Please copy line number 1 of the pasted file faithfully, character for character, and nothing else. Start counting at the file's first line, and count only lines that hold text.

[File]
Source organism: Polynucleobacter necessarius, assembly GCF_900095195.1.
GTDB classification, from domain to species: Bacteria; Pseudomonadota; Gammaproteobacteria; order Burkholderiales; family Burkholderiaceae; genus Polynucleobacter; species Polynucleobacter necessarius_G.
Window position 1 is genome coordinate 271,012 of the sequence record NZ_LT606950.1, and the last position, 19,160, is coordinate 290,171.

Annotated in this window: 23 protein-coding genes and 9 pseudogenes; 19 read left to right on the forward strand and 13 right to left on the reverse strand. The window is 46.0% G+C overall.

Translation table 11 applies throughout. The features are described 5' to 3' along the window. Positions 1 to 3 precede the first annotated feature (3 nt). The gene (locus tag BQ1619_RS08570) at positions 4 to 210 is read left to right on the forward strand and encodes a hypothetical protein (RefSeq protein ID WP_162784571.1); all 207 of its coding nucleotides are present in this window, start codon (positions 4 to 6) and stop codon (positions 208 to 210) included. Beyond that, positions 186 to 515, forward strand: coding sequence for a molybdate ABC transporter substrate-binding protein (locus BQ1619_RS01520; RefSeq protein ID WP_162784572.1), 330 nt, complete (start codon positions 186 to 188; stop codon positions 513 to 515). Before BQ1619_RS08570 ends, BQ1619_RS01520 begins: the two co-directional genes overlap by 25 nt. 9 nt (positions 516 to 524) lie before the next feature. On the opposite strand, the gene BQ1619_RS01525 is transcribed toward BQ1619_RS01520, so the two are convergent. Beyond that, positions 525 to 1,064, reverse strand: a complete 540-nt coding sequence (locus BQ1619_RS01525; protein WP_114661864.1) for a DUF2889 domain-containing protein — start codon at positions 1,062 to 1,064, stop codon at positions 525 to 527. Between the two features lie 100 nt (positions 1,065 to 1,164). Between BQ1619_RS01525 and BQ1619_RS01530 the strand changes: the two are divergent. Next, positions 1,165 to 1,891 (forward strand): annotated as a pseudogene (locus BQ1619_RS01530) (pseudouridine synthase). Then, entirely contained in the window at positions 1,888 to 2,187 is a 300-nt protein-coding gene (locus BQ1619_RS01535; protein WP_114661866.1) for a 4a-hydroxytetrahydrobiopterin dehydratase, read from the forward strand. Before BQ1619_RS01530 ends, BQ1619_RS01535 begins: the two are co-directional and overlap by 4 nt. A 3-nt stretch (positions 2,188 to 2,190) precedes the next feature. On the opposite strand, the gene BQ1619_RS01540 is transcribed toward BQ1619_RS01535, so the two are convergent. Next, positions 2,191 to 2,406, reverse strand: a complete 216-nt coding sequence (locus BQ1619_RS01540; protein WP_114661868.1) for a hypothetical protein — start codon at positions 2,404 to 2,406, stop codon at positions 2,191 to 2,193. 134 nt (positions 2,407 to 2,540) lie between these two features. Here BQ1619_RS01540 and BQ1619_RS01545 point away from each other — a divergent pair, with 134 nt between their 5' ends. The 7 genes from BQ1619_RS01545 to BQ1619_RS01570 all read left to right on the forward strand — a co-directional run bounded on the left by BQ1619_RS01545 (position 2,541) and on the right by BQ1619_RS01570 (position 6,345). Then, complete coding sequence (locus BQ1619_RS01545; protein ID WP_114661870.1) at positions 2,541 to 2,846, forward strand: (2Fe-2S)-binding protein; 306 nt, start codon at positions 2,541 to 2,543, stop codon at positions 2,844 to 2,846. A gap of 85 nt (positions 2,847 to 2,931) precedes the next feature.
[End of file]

Source organism: Polynucleobacter necessarius, assembly GCF_900095195.1.